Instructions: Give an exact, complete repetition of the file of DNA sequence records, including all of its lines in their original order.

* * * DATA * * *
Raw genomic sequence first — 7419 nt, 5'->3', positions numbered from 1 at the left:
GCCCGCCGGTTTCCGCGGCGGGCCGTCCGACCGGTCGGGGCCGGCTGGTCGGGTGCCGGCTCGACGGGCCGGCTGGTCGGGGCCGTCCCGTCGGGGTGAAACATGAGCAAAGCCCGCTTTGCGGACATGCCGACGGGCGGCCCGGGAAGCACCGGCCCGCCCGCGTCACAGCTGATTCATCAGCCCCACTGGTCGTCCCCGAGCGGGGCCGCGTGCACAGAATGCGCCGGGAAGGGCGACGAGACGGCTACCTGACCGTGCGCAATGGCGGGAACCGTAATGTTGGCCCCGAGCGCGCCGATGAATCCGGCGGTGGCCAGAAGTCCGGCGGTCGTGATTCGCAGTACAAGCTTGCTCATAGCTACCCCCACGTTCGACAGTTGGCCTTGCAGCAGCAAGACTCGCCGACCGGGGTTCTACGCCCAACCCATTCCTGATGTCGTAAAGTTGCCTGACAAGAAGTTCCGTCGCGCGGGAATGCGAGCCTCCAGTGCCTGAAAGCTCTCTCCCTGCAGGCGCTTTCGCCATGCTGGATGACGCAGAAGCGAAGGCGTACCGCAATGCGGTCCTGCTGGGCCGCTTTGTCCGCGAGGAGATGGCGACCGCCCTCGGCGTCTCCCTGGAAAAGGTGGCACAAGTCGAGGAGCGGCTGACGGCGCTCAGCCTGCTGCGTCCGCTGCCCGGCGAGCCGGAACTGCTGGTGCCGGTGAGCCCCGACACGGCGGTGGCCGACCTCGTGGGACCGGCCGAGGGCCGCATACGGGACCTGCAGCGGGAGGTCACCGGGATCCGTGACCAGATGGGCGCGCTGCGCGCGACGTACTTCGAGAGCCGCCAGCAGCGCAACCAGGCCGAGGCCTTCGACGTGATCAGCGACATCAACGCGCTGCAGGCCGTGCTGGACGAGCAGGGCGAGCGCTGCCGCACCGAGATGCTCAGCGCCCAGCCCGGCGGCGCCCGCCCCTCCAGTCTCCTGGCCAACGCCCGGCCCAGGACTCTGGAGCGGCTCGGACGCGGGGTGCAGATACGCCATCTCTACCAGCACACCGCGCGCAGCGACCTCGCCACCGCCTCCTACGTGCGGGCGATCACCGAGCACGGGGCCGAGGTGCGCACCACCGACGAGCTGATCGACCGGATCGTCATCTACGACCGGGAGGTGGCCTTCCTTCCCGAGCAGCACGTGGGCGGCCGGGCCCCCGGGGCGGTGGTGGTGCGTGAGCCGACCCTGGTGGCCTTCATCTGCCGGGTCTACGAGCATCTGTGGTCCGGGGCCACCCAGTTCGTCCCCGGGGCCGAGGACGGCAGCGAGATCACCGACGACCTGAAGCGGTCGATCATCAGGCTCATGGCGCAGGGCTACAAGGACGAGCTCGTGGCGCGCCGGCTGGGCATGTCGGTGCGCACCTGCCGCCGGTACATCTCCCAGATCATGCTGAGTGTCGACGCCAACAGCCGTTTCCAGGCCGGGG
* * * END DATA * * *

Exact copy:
Raw genomic sequence first — 7419 nt, 5'->3', positions numbered from 1 at the left:
GCCCGCCGGTTTCCGCGGCGGGCCGTCCGACCGGTCGGGGCCGGCTGGTCGGGTGCCGGCTCGACGGGCCGGCTGGTCGGGGCCGTCCCGTCGGGGTGAAACATGAGCAAAGCCCGCTTTGCGGACATGCCGACGGGCGGCCCGGGAAGCACCGGCCCGCCCGCGTCACAGCTGATTCATCAGCCCCACTGGTCGTCCCCGAGCGGGGCCGCGTGCACAGAATGCGCCGGGAAGGGCGACGAGACGGCTACCTGACCGTGCGCAATGGCGGGAACCGTAATGTTGGCCCCGAGCGCGCCGATGAATCCGGCGGTGGCCAGAAGTCCGGCGGTCGTGATTCGCAGTACAAGCTTGCTCATAGCTACCCCCACGTTCGACAGTTGGCCTTGCAGCAGCAAGACTCGCCGACCGGGGTTCTACGCCCAACCCATTCCTGATGTCGTAAAGTTGCCTGACAAGAAGTTCCGTCGCGCGGGAATGCGAGCCTCCAGTGCCTGAAAGCTCTCTCCCTGCAGGCGCTTTCGCCATGCTGGATGACGCAGAAGCGAAGGCGTACCGCAATGCGGTCCTGCTGGGCCGCTTTGTCCGCGAGGAGATGGCGACCGCCCTCGGCGTCTCCCTGGAAAAGGTGGCACAAGTCGAGGAGCGGCTGACGGCGCTCAGCCTGCTGCGTCCGCTGCCCGGCGAGCCGGAACTGCTGGTGCCGGTGAGCCCCGACACGGCGGTGGCCGACCTCGTGGGACCGGCCGAGGGCCGCATACGGGACCTGCAGCGGGAGGTCACCGGGATCCGTGACCAGATGGGCGCGCTGCGCGCGACGTACTTCGAGAGCCGCCAGCAGCGCAACCAGGCCGAGGCCTTCGACGTGATCAGCGACATCAACGCGCTGCAGGCCGTGCTGGACGAGCAGGGCGAGCGCTGCCGCACCGAGATGCTCAGCGCCCAGCCCGGCGGCGCCCGCCCCTCCAGTCTCCTGGCCAACGCCCGGCCCAGGACTCTGGAGCGGCTCGGACGCGGGGTGCAGATACGCCATCTCTACCAGCACACCGCGCGCAGCGACCTCGCCACCGCCTCCTACGTGCGGGCGATCACCGAGCACGGGGCCGAGGTGCGCACCACCGACGAGCTGATCGACCGGATCGTCATCTACGACCGGGAGGTGGCCTTCCTTCCCGAGCAGCACGTGGGCGGCCGGGCCCCCGGGGCGGTGGTGGTGCGTGAGCCGACCCTGGTGGCCTTCATCTGCCGGGTCTACGAGCATCTGTGGTCCGGGGCCACCCAGTTCGTCCCCGGGGCCGAGGACGGCAGCGAGATCACCGACGACCTGAAGCGGTCGATCATCAGGCTCATGGCGCAGGGCTACAAGGACGAGCTCGTGGCGCGCCGGCTGGGCATGTCGGTGCGCACCTGCCGCCGGTACATCTCCCAGATCATGCTGAGTGTCGACGCCAACAGCCGTTTCCAGGCCGGGG